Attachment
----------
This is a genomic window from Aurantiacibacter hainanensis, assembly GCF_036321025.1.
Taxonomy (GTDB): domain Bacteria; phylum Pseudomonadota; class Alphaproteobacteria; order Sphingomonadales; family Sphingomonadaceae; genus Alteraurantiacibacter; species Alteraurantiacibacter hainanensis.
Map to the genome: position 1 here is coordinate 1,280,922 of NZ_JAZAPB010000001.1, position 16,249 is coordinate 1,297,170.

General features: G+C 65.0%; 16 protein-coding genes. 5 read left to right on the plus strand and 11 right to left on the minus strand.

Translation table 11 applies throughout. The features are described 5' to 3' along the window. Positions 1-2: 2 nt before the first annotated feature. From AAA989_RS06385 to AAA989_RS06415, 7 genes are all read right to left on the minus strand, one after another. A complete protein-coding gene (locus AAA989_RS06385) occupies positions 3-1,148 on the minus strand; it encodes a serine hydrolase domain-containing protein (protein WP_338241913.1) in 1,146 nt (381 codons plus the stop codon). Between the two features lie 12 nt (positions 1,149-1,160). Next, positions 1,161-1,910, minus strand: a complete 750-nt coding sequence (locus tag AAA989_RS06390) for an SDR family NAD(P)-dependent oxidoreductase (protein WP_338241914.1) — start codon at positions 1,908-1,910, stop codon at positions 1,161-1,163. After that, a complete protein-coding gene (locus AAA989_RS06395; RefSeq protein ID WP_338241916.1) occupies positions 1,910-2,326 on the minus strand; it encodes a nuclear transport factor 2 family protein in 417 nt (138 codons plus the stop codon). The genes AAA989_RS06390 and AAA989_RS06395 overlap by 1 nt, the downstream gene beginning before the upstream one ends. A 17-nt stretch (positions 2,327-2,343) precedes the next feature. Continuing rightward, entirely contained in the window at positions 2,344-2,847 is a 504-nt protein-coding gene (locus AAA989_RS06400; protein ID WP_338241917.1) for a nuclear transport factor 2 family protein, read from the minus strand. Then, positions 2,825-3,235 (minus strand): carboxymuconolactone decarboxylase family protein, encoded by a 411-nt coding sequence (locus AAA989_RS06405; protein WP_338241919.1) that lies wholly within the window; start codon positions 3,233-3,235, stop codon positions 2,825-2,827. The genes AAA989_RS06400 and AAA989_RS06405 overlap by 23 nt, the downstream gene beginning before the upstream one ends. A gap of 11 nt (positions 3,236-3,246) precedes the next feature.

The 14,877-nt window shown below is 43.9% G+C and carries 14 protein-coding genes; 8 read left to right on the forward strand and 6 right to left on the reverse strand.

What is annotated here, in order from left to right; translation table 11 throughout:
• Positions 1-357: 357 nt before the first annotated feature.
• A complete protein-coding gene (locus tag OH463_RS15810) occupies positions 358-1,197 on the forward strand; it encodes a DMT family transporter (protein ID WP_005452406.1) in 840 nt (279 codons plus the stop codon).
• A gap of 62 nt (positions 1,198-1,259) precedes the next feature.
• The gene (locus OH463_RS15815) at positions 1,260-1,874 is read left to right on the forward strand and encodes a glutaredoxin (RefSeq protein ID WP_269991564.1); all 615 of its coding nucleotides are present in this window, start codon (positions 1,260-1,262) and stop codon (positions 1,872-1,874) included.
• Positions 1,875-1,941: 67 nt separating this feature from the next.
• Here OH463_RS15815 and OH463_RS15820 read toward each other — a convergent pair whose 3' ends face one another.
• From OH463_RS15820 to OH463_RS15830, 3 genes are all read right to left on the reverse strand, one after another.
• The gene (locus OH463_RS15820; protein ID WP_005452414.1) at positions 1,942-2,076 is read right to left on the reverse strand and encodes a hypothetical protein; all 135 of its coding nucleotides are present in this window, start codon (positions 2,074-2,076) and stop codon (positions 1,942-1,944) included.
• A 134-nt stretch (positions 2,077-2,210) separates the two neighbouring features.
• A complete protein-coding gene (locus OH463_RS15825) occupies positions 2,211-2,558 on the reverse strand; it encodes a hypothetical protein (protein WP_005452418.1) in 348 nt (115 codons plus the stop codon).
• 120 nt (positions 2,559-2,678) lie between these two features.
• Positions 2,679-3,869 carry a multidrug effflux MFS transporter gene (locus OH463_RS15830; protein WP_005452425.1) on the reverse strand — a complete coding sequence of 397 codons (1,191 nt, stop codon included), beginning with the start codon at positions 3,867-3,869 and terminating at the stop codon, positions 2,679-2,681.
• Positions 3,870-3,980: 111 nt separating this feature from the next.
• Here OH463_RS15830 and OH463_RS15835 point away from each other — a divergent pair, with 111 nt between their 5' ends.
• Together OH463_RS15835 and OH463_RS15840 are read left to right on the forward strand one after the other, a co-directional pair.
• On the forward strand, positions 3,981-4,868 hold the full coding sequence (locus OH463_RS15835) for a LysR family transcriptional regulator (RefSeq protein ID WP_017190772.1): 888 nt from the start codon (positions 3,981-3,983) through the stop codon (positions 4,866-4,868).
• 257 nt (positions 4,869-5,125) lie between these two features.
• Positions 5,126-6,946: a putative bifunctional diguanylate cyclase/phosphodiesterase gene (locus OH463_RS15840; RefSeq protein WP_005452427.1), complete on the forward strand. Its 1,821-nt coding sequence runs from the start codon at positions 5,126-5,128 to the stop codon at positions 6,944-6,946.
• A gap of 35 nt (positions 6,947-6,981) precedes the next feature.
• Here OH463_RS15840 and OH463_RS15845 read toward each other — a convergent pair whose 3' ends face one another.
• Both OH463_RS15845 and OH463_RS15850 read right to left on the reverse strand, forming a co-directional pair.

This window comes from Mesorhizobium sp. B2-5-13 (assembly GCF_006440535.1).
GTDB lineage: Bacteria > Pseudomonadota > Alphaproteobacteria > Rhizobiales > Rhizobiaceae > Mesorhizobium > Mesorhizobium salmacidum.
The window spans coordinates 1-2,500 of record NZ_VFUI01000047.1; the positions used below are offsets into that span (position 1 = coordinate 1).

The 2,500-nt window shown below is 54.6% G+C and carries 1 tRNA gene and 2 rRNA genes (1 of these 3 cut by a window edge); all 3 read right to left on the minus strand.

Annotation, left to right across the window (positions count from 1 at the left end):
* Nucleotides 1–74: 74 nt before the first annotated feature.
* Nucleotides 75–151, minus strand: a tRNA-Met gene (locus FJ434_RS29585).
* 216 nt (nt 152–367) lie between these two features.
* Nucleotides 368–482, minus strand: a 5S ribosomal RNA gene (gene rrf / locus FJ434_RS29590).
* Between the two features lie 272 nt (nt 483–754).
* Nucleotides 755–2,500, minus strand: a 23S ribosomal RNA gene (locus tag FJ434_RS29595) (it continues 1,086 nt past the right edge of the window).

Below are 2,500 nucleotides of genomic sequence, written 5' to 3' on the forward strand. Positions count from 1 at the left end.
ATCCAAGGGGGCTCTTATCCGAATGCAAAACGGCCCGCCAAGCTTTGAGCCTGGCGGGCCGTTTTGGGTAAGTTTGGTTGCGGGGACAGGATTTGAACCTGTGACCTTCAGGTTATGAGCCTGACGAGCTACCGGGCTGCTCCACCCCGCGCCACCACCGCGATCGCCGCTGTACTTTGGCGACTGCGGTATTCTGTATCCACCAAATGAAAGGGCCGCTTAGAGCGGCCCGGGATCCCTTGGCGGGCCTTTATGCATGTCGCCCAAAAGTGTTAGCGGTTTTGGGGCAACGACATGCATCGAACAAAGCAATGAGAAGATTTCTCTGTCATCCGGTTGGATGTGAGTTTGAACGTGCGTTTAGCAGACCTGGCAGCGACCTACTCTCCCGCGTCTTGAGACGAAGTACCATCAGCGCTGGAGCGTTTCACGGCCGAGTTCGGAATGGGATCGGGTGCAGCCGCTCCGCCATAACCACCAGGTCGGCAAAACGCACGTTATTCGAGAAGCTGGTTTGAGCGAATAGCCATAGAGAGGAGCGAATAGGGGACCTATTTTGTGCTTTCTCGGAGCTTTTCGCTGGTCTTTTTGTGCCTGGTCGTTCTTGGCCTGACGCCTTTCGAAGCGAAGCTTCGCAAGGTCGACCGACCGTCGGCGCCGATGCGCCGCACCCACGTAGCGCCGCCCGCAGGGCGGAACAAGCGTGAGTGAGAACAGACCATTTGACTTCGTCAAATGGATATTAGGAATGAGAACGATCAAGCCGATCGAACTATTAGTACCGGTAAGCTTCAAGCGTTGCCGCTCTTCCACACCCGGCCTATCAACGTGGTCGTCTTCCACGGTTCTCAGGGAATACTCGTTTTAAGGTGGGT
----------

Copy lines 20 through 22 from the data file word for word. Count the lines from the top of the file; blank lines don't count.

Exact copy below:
• Positions 3,870-3,980: 111 nt separating this feature from the next.
• Here OH463_RS15830 and OH463_RS15835 point away from each other — a divergent pair, with 111 nt between their 5' ends.
• Together OH463_RS15835 and OH463_RS15840 are read left to right on the forward strand one after the other, a co-directional pair.